phoenix rising, Uncategorized

memories of tal

“Mama loves you” I whispered. And he lifted his head off my shoulder whipped it around, and planted a big one on me. Baby kisses are terribly sweet. And very slobbery. And his have totally stolen my heart.

Feisty & Affectionate. Those two words describe so much of who this kid is. This amazing, perfect kid.

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He was pretty reserved with his smiles in the early days of being with us. I would have been too. Leaving everything you know is scary for an adult much less a kid who doesn’t know, and has no say about, what is happening. But from the beginning he has had opinions that are all his own and isn’t afraid to share them. I love that. I love that he has big, loud, opinions and he feels comfortable sharing those with the world.

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I wrote this to him a bit ago: “One of your most strongly held convictions is that you should never.be.put.down. Okay, I’m exaggerating. You actually love playing with toys and will play quite a bit by yourself. But when you want, no DESERVE to be held, well then heaven help us if we don’t. You have the cutest little outraged cry I have ever heard. You get held a lot just so you know. But not enough apparently as you let US know.”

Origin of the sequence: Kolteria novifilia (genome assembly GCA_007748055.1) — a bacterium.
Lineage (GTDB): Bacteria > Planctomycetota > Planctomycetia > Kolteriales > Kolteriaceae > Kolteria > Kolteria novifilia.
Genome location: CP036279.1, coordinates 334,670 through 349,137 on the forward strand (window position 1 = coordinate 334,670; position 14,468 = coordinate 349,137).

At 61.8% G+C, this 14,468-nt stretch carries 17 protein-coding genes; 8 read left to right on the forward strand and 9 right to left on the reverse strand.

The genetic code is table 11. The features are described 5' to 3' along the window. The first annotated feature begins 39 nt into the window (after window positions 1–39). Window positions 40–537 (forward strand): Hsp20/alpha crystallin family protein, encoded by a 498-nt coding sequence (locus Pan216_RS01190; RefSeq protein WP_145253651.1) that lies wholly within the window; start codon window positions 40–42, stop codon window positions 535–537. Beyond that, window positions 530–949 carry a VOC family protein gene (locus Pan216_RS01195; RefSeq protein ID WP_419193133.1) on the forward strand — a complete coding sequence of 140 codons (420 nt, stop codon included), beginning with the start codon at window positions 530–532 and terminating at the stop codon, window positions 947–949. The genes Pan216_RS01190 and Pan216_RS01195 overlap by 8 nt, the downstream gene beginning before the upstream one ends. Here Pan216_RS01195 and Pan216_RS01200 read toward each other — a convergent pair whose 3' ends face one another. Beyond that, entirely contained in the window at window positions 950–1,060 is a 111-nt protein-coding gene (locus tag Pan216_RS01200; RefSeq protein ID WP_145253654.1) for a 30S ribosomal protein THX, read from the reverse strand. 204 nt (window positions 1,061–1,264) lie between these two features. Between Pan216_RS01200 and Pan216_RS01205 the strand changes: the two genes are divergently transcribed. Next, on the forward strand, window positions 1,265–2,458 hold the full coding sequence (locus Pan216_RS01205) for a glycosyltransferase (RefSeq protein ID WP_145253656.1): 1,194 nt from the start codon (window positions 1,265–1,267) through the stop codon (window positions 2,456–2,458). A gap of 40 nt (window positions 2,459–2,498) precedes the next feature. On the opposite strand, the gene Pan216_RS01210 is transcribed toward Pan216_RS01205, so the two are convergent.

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He loves doing uggamugga (rubbing noses), but isn’t so much into the actual nose touching because apparently the shaking head part is just way more fun. About two days after we got to Seattle he started copying us and then a day or so after that we could just say uggamugga and he would get this big goofy grin on his face and shake his head. Much to my shock he immediately starting reaching for us and crawling to us as well. That was pretty special and unexpected.

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When I look back to this last month and a few weeks I think that’s what I’ll remember the most: the way he just loves. The way he is open to love. The way he now tries to get out of going to sleep by giving me a million kisses. The way he stops halfway through a bottle to have a five minute chat with us, just because. How he says “mom mama” and knows that means me. How he says “dada” when he hears Nate’s voice on the phone. How quiet he will sit listening to Nate read a book to the two boys sitting on his knees. How he sees me across the room and will crawl his fastest crawl grinning the whole time to get to me. The day he and Thane were on the couch looking out the window and then he started to wave his arms and make his happy squeals and I realized he was seeing his daddy coming home from work. Baby love is awfully sweet.

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{{pictures taken 3/16/2013}}

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adoption, family age, gushing, phoenix rising

one month together

He’s really here.